The federal Americans with Disabilities Act prohibits employers from discriminating against otherwise qualified employees on the basis of an actual or perceived disability. Disability discrimination can occur in many areas of employment. These include hiring, firing, layoffs, compensation, benefits, job assignments, promotions, training, and other conditions of employment.
In addition to protecting employees with real or perceived disabilities from discrimination, the ADA also protects employees from workplace discrimination based on their association with a person who has a disability.
Disability-based harassment, such as a supervisor’s demeaning comments about one’s disability, can be illegal if the harassment is so frequent or severe that it creates an abusive work environment.
The ADA also requires employers to make “reasonable accommodations” for the known disabilities of employees. Reasonable accommodations are steps an employer can take to make it possible for an employee to do his or her job. In general, if an employee with a disability needs an accommodation to do his or her job, the employer should provide it unless doing so would create an undue hardship for the employer. The purpose of the reasonable accommodation requirement is to allow people with disabilities to enjoy the same privileges and benefits of employment as people without disabilities.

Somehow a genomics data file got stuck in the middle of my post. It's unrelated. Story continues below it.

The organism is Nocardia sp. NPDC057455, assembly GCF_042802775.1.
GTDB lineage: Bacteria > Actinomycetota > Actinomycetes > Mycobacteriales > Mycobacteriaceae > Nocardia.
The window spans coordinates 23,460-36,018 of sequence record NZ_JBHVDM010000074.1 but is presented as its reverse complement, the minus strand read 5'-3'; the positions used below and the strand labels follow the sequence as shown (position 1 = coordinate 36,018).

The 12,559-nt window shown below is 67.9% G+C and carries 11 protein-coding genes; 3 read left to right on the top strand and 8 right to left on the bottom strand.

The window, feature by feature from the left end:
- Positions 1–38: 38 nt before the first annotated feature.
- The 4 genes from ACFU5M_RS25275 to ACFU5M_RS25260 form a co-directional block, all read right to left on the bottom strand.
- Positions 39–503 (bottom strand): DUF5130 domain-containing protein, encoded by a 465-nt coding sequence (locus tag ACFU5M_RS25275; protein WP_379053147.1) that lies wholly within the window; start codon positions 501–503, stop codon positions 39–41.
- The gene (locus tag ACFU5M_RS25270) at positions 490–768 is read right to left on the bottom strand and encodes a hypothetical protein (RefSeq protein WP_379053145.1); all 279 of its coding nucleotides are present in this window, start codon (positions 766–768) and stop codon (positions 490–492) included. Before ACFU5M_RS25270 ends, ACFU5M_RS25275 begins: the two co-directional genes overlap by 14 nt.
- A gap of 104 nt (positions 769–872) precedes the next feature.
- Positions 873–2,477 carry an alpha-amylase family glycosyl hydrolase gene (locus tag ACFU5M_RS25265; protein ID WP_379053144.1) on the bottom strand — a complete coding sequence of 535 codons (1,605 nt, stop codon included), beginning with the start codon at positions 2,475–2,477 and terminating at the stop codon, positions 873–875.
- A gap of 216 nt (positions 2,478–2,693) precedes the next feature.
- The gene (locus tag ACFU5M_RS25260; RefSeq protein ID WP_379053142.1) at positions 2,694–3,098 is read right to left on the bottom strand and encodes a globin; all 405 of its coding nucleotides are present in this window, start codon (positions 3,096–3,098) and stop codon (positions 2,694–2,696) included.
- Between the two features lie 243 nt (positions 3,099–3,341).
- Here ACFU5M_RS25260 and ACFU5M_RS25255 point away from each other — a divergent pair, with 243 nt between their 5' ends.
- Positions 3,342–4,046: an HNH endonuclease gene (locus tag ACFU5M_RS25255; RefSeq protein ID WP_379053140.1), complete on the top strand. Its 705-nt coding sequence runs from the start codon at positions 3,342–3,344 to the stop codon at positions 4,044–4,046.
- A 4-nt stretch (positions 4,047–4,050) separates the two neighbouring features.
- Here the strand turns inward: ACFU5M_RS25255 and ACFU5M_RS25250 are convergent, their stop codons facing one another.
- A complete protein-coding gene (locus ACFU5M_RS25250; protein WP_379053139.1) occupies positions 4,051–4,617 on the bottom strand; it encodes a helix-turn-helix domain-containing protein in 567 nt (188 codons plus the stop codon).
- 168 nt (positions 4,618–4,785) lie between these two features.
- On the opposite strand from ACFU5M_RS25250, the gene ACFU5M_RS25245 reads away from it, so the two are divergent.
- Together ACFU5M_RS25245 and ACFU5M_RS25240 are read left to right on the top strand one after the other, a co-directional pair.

Employers are only required to provide reasonable accommodations, which are not necessarily the accommodations an employee requests. Whether an accommodation is reasonable and whether it poses an undue hardship for the employer will depend on the facts of the specific situation. To identity and implement a reasonable accommodation, employees and employer should engage in an interactive process, where both sides work together to understand the employee’s disability and evaluate the possible accommodations.